Thanksgiving Traditions Dinner starts with a taste of inspiration

November 20, 1991|By Sherrie Ruhl | Sherrie Ruhl,Evening Sun Staff

HERE'S A MODEL Thanksgiving meal and maybe some inspiration for next Thursday's feast.

Our centerpiece is a tender turkey roasted in an open pan. It can be basted with your choice of glazes to keep the skin moist and flavorful. Roasting directions are in the box below.

Peas and radishes combine in a crunchy, eye-catching holiday side dish. The dish cooks in your microwave, freeing the oven and stove-top for other uses.

Quick wheat pan rolls can be made ahead of time and frozen. Bake as usual, cool completely and wrap for the freezer. They will keep up to 12 months. To serve, unwrap sightly and thaw at room temperature two to three hours. Serve at room temperature or reheat, wrapped in foil, at 350 degrees for 15 to 20 minutes or wrap in paper towels and microwave briefly.

The holidays are one time when most people opt for a little extra indulgence. Pecan cheesecake can be made two days ahead and kept refrigerated. White mousse supreme piped into chocolate liqueur cups is dramatic and also the perfect treat for guests who are "too stuffed" for "more than just a bite."

Chocolate liqueur cups are available in gourmet shops and upscale liqueur stores or you can make your own. We bought 12 chocolate cups at Festival Wines and Spirits in Bel Air for $4.59.

We added tiny candy poinsettia and ivy leaves, available at cake decorating stores, on top of the mousse for extra color.

Cranberry stars, on the plate in our photograph, are easy to make. Slice canned cranberry sauce about one-quarter-inch ,X thick and cut out designs with a small star-shaped cookie cutter.

L Serve this tangy dressing with the best greens you can find.

Tarragon Vinaigrette

1/2 cup vegetable oil

1/4 cup tarragon wine vinegar

1/4 cup sugar

1/2 teaspoon salt

1/4 teaspoon pepper

1/4 teaspoon hot sauce

Combine ingredients in a jar. Cover tightly and shake vigorously. Chill. Immediately before serving, shake dressing and pour over salad, tossing to coat greens. Serves eight.

Quick Wheat Pan Rolls

1 package Pillsbury hot roll mix

1/2 cup wheat germ

2 tablespoons sugar

1 1/4 cups water heated to 120 to 130 degrees.

2 tablespoons oil

1 egg

1 tablespoon water

1 egg

1 tablespoon wheat germ

Grease two eight- or nine-inch round cake pans. In large bowl, combine roll mix with yeast from foil packet, wheat germ and sugar, mix well. Stir in 1 1/4 cups hot water, oil and egg until dough pulls away from sides of bowl. Turn dough out onto lightly floured surface. With greased or floured hands, shape dough into a ball. Knead dough for five minutes until smooth. Sprinkle additional flour over surface to reduce stickiness. Cover dough with large bowl; let rest five minutes.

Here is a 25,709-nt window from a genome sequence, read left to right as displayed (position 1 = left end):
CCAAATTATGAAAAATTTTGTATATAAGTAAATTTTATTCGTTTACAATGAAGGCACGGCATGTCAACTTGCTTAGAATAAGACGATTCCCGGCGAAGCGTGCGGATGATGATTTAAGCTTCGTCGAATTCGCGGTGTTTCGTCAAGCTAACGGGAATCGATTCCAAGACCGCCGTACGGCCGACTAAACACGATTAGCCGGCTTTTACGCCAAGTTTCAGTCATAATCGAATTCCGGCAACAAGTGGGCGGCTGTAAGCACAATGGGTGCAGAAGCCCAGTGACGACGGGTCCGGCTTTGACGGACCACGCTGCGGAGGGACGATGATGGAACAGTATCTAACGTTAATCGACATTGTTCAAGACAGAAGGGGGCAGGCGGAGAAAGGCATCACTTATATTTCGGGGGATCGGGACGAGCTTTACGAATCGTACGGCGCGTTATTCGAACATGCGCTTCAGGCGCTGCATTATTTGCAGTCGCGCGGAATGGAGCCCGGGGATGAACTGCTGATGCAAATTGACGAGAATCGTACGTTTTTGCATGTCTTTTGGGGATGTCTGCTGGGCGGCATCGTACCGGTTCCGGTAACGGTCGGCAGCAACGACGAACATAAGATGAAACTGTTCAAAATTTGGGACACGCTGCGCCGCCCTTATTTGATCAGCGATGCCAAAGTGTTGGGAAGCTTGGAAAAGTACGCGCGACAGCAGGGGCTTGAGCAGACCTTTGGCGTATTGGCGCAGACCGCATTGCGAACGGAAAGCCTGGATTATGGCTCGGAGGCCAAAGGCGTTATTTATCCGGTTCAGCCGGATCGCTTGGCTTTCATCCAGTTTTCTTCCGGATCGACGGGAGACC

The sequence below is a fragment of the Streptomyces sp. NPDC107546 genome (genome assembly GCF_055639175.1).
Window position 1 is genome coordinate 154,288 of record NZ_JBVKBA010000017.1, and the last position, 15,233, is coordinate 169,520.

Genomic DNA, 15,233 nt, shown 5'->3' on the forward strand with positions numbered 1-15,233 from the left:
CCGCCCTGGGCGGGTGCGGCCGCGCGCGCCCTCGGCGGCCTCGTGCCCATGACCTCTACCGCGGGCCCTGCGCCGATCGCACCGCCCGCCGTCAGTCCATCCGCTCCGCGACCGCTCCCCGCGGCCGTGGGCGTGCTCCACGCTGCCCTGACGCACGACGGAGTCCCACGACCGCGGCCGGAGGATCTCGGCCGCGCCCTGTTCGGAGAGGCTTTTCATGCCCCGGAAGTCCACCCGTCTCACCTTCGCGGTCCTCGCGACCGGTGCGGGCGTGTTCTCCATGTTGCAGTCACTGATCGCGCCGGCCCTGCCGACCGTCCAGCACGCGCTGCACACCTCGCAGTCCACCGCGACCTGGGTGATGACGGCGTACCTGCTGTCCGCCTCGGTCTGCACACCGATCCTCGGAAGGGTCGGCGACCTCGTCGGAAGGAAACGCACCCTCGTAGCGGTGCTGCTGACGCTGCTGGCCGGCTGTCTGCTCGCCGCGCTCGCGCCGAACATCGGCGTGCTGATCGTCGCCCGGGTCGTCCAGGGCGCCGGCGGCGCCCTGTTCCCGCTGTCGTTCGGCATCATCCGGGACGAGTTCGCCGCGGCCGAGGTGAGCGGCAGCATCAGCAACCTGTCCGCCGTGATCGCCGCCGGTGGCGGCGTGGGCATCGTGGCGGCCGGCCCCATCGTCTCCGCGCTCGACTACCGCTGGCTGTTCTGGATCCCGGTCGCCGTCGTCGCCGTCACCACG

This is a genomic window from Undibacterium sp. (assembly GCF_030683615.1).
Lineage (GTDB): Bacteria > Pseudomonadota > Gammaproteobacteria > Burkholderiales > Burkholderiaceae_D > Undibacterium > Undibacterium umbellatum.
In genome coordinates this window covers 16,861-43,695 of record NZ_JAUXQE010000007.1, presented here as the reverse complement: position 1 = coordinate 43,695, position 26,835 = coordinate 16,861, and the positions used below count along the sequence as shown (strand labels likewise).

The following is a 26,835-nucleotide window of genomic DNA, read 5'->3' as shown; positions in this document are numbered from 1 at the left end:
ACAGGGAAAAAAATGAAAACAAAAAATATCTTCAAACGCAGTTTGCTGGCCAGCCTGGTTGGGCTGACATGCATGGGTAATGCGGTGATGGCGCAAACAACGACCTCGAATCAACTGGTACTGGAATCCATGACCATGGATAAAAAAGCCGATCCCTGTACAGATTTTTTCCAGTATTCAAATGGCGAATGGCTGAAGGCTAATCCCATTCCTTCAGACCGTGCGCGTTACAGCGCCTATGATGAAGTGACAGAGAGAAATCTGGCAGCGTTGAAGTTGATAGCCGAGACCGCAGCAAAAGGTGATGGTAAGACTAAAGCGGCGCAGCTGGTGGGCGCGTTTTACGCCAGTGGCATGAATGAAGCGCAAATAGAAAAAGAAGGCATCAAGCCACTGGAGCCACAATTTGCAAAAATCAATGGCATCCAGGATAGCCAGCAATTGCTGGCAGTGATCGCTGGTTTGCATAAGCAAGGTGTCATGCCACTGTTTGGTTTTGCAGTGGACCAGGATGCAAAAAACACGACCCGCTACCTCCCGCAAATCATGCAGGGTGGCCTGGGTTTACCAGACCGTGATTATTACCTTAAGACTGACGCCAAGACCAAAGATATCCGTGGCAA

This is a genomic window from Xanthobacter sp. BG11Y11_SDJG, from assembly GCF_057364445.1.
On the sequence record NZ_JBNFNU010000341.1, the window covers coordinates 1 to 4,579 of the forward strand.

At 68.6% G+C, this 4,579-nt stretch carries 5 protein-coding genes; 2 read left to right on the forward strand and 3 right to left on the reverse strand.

Divide dough into 16 equal pieces; shape into balls. Place in greased pans. Cover loosely with plastic wrap and cloth towel. Let rise in warm place (80 to 85 degrees) until light and doubled in size, about 30 minutes. Heat oven to 375 degrees. Uncover dough. In small bowl, beat one tablespoon water and one egg, brush over rolls. Sprinkle with wheat germ. Bake at 375 degrees for 15 to 22 minutes or until golden brown.

Wild Rice and Sausage


5 cups water

2 teaspoons chicken-flavor instant bouillon or 2 chicken flavor bouillon cubes

1 1/2 teaspoons salt

3/4 cup uncooked wild rice, rinsed

1 1/2 cups uncooked regular rice

1 pound pork sausage

1 1/2 cups chopped celery

3/4 cup chopped onions

1/2 cup sliced peppers, a combination of yellow, red and green preferred

In large saucepan, combine water, bouillon and salt; bring to a boil. Add wild rice. Cover; simmer 20 minutes. Add regular rice. Cover; simmer an additional 25 minutes or until rice is tender and liquid is absorbed. Meanwhile, in a large skillet, brown sausage, celery, onions and peppers. Drain. Combine sausage mixture.

Bake any remaining stuffing in greased, covered casserole at 350 degrees for 30 to 45 minutes or until thoroughly heated.

Allow one-half cup stuffing per pound of poultry.

Stuff birds just before roasting, if desired. Prepare stuffing when ready to roast bird or make ahead and refrigerate separately. Spoon stuffing lightly into cavity without packing, as it will expand during roasting. Bake any leftover stuffing in a buttered casserole at 350 degrees until heated through. Do not freeze stuffed poultry. Cooked stuffing can be frozen separate from the poultry.

-- adapted from "The Pillsbury Cookbook" Doubleday, 1989, $12.95.

Velvety Peas and Radishes

1 cup radishes, sliced

1 cup frozen peas

2 tablespoons water

1/2 cup milk

1 tablespoon all-purpose flour

1/4 teaspoon dried dillweed

1/8 teaspoon salt

1/8 teaspoon lemon-pepper seasoning

In a 20-ounce microwave-safe casserole combine radishes, peas and water. Cook, covered, on 100 percent power (high) for five to seven minutes or until vegetables are tender, stirring once. Drain. Cover to keep warm.

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